15 February 2018: Launch of new WHO guideline on intrapartum care - Worldwide, about 140 million women give birth every year. Whilst much is known about the clinical management of labour and childbirth less attention is paid to what, beyond clinical interventions, needs to be done to make women feel safe, comfortable and positive about the experience. A new WHO guideline, launched today, contains 56 evidence-based recommendations detailing both the clinical and non-clinical care that is needed throughout labour and immediately afterwards for women and for newborns. One of the key recommendations in this guideline recognizes that every birth is unique, while some labours progress quickly, others don’t and unnecessary medical interventions should be avoided if the woman and her baby are in good condition.
13 February 2018: Crucial to the success of family planning efforts worldwide is a well-educated and trained health workforce, and for whom, this new edition of Family Planning: A Global Handbook for Providers, commonly known as the FP Global Handbook has been published today.
6 February 2018: Today WHO joins individuals, organizations and UN partners worldwide in marking the International Day of Zero Tolerance for Female Genital Mutilation (FGM). FGM has no health benefits, and it harms girls and women in many ways. It reflects deep-rooted inequality between the sexes, and constitutes an extreme form of discrimination against women. Despite this, a number of myths and misconceptions about FGM persist, which support the perpetuation of this harmful practice.
Short period of postoperative bladder catheterization effective for repair of simple urinary fistula
11 January 2018: As part of the World Health Organization’s normative work on supporting evidence-informed policies and practices, the Department of Reproductive Health and Research has produced, as a first step, a new guideline that defines the length of time required for effective catheterization after the surgical repair of simple obstetric urinary fistula as a period of 7–10 days. It is an intervention that can be implemented by any appropriately trained surgeon, including one with less experience, and it has direct health and cost implications in low- and middle-income countries.
Young people need good-quality comprehensive Sexuality Education
10 January 2018 | The fully revised UN International technical guidance on sexuality education advocates for quality comprehensive sexuality education (CSE) to promote health and well-being, respect for human rights and gender equality, and empowers children and young people to lead healthy, safe and productive lives.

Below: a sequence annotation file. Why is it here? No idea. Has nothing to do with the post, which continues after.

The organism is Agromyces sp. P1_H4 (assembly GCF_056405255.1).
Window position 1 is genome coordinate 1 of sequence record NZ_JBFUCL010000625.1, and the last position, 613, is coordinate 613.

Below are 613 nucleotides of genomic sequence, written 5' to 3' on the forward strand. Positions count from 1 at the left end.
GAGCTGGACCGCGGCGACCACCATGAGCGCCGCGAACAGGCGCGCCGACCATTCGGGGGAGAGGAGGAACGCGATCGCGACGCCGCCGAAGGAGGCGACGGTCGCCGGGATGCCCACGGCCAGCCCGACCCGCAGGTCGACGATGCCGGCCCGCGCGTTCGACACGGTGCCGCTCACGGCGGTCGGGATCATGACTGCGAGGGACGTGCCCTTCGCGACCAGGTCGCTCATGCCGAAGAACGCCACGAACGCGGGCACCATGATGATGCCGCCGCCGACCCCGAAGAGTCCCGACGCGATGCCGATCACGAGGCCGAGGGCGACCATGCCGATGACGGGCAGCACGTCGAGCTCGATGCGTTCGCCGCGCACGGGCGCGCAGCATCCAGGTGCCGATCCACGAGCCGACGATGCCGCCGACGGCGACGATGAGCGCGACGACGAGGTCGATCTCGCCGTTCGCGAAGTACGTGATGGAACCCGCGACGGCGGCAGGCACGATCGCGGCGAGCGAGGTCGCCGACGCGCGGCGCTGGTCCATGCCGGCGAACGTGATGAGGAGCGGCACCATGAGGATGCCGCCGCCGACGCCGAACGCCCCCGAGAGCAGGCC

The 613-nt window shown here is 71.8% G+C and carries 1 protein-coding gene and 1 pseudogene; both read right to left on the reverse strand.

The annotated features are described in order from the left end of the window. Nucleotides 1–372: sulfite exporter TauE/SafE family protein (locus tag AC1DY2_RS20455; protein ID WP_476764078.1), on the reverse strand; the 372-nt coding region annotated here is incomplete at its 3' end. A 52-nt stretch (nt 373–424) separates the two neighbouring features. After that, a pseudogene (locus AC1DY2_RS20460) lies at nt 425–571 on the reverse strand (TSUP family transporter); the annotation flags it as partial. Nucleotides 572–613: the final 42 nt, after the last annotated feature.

Prevention, Diagnosis, and Treatment of Sexually Transmitted Infections
A WHO-sponsored Collection in PLOS Medicine
27 December 2017 | A collection of freely-available journal articles has been published in PLOS that looks at current issues around the prevention, diagnosis, and treatment of sexually transmitted infections (STIs). STIs are common, diverse and dangerous. Some are easily treated if diagnosed, others, such as HIV have no cure and may be life threatening, and there are also new and emerging infections that can be transmitted sexually such as the Ebola and Zika viruses.
15 December 2017 | High-quality care for women giving birth in health facilities is crucial for safeguarding their health and well-being. Health care that is based on good quality scientific evidence goes a long way in helping to ensure such high-quality care – but it does not go far enough. The authors of a special supplement highlight how from the perspectives of individuals, their families and communities, high-quality care is that which is delivered with respect, with skill, and in accordance with their needs and preferences.
Six Caribbean islands eliminate mother-to-child transmission of HIV and syphilis
1 December 2017 | Anguilla, Antigua and Barbuda, Bermuda, Cayman Islands, Montserrat, and St. Kitts and Nevis today received a certificate from the World Health Organization (WHO) that validates their elimination of mother-to-child transmission of HIV and syphilis.
30 November 2017: In 2015, WHO proposed the use of the Robson classification (also known as the 10-group classification) as a global standard for assessing, monitoring and comparing caesarean section rates both within healthcare facilities and between them. The system classifies all women into one of 10 categories that are mutually exclusive and, as a set, totally comprehensive. The categories are based on 5 basic obstetric characteristics that are routinely collected in all maternities (parity, number of foetuses, previous caesarean section, onset of labour, gestational age, and fetal presentation).
Partnerships and initiatives
Reproductive Health Library (RHL)
WHO Director General, Dr Tedros Ghebreyesus has recorded a special video message to call for greater measures to be taken to improve recognition, diagnosis and treatment of sepsis, and particularly maternal and neonatal sepsis.